Your story, “Mother of all Russiya,” features a strong historical element, and a great sense of place. Did this require a lot of research? Did you travel to the region at all? Is this something that comes before or after the story idea?
“Travel to the region”—don’t I wish!
There is a tremendous amount of world-building here—do you make use of it in other stories?
Whereas the research was for this story specifically, one can’t help but collect things for other projects along the way. I’m sure bits of it will show up in future novels.
What drew you to this subject?
A few years ago, I was looking up some other things about that period in Russia and happened upon a brief biography of Olga. She lived an amazing life. In the one portion of it told in “Mother of All Russiya,” there’s treachery, murder, intrigue, rebellious vassals, a nation in the making, and a smart and ruthless woman who will do anything to protect her son—what’s not to love about a story like that?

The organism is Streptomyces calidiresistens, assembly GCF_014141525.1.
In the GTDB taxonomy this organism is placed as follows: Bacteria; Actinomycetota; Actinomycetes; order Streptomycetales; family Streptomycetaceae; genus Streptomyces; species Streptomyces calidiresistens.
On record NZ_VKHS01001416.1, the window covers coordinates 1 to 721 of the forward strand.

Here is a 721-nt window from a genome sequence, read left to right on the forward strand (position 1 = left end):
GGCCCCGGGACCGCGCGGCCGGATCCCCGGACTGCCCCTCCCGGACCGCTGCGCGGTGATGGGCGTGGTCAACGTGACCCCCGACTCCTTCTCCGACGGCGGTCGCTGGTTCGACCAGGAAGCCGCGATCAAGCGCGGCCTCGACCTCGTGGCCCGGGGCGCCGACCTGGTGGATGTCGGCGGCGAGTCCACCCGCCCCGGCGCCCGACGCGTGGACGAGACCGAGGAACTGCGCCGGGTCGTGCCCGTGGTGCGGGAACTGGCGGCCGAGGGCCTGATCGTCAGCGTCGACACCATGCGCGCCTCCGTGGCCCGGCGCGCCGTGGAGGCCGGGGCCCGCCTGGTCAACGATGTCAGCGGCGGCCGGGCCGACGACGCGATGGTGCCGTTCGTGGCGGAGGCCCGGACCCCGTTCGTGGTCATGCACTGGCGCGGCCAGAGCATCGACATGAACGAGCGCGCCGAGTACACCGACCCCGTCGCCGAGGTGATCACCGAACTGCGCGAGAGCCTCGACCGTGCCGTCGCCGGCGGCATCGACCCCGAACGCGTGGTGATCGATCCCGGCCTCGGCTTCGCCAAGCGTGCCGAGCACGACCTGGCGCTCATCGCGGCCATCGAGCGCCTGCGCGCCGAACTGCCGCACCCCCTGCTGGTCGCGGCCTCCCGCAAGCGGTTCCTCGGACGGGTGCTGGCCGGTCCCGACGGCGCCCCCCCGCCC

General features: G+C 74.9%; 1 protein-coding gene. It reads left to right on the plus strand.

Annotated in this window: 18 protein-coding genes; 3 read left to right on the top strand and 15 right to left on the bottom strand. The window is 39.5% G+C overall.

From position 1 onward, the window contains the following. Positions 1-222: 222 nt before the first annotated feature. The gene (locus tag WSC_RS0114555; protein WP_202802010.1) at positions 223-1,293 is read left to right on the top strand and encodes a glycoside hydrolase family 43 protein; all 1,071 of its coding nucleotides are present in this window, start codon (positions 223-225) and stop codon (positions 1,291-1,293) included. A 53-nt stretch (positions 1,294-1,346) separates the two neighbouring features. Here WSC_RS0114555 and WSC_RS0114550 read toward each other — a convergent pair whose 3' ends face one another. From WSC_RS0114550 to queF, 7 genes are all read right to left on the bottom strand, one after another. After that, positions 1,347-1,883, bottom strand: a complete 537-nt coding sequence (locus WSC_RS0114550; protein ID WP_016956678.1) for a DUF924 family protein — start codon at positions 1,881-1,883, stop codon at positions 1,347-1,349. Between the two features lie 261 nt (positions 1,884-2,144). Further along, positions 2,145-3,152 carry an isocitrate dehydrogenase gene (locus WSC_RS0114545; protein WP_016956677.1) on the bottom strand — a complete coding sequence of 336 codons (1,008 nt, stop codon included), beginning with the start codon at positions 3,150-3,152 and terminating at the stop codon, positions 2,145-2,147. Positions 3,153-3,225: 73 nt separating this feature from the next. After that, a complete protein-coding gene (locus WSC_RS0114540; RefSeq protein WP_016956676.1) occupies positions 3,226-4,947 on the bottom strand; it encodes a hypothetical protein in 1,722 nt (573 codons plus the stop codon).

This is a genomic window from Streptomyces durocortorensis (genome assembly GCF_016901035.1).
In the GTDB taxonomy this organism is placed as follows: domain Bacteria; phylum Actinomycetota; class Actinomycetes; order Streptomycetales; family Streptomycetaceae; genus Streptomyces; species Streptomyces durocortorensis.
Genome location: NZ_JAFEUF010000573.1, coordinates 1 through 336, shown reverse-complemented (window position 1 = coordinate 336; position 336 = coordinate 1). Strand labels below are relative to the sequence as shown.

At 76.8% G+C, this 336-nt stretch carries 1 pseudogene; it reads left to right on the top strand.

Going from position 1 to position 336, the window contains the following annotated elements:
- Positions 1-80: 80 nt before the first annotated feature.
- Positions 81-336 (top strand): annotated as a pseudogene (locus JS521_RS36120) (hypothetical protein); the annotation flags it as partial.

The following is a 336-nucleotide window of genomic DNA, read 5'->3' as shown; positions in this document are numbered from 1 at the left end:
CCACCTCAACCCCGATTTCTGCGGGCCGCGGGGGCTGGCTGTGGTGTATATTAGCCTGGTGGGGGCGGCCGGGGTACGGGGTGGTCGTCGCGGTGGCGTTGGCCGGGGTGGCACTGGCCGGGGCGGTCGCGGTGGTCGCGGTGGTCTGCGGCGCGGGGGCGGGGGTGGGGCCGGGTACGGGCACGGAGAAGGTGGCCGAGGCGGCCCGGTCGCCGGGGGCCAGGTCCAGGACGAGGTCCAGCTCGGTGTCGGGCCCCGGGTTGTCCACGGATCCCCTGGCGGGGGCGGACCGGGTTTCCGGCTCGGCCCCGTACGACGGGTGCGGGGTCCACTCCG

Was this a difficult story to write?
The difficulty was in trying to make the time and place more real—all this happened more than a thousand years ago, and in a part of the world that we don’t usually learn much about. Set a story in Ancient Rome or 12th Century England, and the reader will most likely have a mental file of background information; medieval Kiev is pretty much a mystery. So I got to put my history B.A. from Scripps College to good use (not the Scripps in La Jolla, the one in Claremont; we don’t do fish!).
What else do you have coming down the pipeline?
Right now I’m working on the third book of the “Glass Thorns” series. In March, I did a West Coast book tour for the first volume, Touchstone, and had a terrific time. Writing these books is huge fun; the characters are unlike anybody I’ve ever done before.
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